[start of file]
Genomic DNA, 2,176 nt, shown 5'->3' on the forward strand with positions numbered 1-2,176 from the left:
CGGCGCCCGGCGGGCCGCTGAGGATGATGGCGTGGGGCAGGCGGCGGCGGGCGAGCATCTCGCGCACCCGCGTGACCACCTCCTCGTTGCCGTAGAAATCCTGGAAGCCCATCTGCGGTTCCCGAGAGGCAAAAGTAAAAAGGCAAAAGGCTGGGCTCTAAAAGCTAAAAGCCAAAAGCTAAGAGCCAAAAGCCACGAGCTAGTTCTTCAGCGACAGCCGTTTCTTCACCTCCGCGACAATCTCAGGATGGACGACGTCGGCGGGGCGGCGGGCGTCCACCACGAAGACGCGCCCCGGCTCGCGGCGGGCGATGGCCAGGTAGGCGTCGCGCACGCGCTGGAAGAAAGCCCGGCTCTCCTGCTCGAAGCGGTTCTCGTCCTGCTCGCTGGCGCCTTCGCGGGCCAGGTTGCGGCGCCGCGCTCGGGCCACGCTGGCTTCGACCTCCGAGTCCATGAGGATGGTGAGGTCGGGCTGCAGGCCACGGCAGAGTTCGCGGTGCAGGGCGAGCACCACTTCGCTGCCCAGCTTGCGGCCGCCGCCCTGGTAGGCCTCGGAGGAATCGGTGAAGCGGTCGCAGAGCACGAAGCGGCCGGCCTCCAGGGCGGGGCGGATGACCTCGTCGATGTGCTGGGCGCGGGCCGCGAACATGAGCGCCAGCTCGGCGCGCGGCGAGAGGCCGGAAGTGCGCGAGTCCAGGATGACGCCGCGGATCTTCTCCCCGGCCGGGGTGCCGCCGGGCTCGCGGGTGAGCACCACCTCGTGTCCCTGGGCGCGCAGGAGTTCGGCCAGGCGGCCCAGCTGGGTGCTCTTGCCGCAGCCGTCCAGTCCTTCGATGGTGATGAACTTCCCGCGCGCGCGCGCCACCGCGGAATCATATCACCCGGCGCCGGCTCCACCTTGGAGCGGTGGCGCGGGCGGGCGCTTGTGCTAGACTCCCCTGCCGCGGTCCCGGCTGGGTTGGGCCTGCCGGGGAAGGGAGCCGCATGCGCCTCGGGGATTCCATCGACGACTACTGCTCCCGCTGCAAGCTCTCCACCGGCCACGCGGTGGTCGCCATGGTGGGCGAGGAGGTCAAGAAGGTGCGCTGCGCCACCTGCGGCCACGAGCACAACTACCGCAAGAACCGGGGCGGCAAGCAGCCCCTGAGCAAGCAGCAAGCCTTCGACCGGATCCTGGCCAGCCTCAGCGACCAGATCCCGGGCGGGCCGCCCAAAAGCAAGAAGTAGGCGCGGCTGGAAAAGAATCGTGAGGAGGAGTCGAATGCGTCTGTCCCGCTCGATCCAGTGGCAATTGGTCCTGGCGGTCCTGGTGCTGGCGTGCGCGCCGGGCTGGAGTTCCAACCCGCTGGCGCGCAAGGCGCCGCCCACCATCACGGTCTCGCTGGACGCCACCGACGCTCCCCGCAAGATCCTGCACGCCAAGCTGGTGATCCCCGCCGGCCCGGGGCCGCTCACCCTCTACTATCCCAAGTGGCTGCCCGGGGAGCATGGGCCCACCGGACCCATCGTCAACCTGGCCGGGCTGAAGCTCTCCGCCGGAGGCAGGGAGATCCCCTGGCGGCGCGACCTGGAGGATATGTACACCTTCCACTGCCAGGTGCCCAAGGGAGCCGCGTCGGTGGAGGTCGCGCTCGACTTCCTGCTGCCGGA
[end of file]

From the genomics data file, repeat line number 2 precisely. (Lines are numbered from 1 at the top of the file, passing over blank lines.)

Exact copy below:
CGGCGCCCGGCGGGCCGCTGAGGATGATGGCGTGGGGCAGGCGGCGGCGGGCGAGCATCTCGCGCACCCGCGTGACCACCTCCTCGTTGCCGTAGAAATCCTGGAAGCCCATCTGCGGTTCCCGAGAGGCAAAAGTAAAAAGGCAAAAGGCTGGGCTCTAAAAGCTAAAAGCCAAAAGCTAAGAGCCAAAAGCCACGAGCTAGTTCTTCAGCGACAGCCGTTTCTTCACCTCCGCGACAATCTCAGGATGGACGACGTCGGCGGGGCGGCGGGCGTCCACCACGAAGACGCGCCCCGGCTCGCGGCGGGCGATGGCCAGGTAGGCGTCGCGCACGCGCTGGAAGAAAGCCCGGCTCTCCTGCTCGAAGCGGTTCTCGTCCTGCTCGCTGGCGCCTTCGCGGGCCAGGTTGCGGCGCCGCGCTCGGGCCACGCTGGCTTCGACCTCCGAGTCCATGAGGATGGTGAGGTCGGGCTGCAGGCCACGGCAGAGTTCGCGGTGCAGGGCGAGCACCACTTCGCTGCCCAGCTTGCGGCCGCCGCCCTGGTAGGCCTCGGAGGAATCGGTGAAGCGGTCGCAGAGCACGAAGCGGCCGGCCTCCAGGGCGGGGCGGATGACCTCGTCGATGTGCTGGGCGCGGGCCGCGAACATGAGCGCCAGCTCGGCGCGCGGCGAGAGGCCGGAAGTGCGCGAGTCCAGGATGACGCCGCGGATCTTCTCCCCGGCCGGGGTGCCGCCGGGCTCGCGGGTGAGCACCACCTCGTGTCCCTGGGCGCGCAGGAGTTCGGCCAGGCGGCCCAGCTGGGTGCTCTTGCCGCAGCCGTCCAGTCCTTCGATGGTGATGAACTTCCCGCGCGCGCGCGCCACCGCGGAATCATATCACCCGGCGCCGGCTCCACCTTGGAGCGGTGGCGCGGGCGGGCGCTTGTGCTAGACTCCCCTGCCGCGGTCCCGGCTGGGTTGGGCCTGCCGGGGAAGGGAGCCGCATGCGCCTCGGGGATTCCATCGACGACTACTGCTCCCGCTGCAAGCTCTCCACCGGCCACGCGGTGGTCGCCATGGTGGGCGAGGAGGTCAAGAAGGTGCGCTGCGCCACCTGCGGCCACGAGCACAACTACCGCAAGAACCGGGGCGGCAAGCAGCCCCTGAGCAAGCAGCAAGCCTTCGACCGGATCCTGGCCAGCCTCAGCGACCAGATCCCGGGCGGGCCGCCCAAAAGCAAGAAGTAGGCGCGGCTGGAAAAGAATCGTGAGGAGGAGTCGAATGCGTCTGTCCCGCTCGATCCAGTGGCAATTGGTCCTGGCGGTCCTGGTGCTGGCGTGCGCGCCGGGCTGGAGTTCCAACCCGCTGGCGCGCAAGGCGCCGCCCACCATCACGGTCTCGCTGGACGCCACCGACGCTCCCCGCAAGATCCTGCACGCCAAGCTGGTGATCCCCGCCGGCCCGGGGCCGCTCACCCTCTACTATCCCAAGTGGCTGCCCGGGGAGCATGGGCCCACCGGACCCATCGTCAACCTGGCCGGGCTGAAGCTCTCCGCCGGAGGCAGGGAGATCCCCTGGCGGCGCGACCTGGAGGATATGTACACCTTCCACTGCCAGGTGCCCAAGGGAGCCGCGTCGGTGGAGGTCGCGCTCGACTTCCTGCTGCCGGA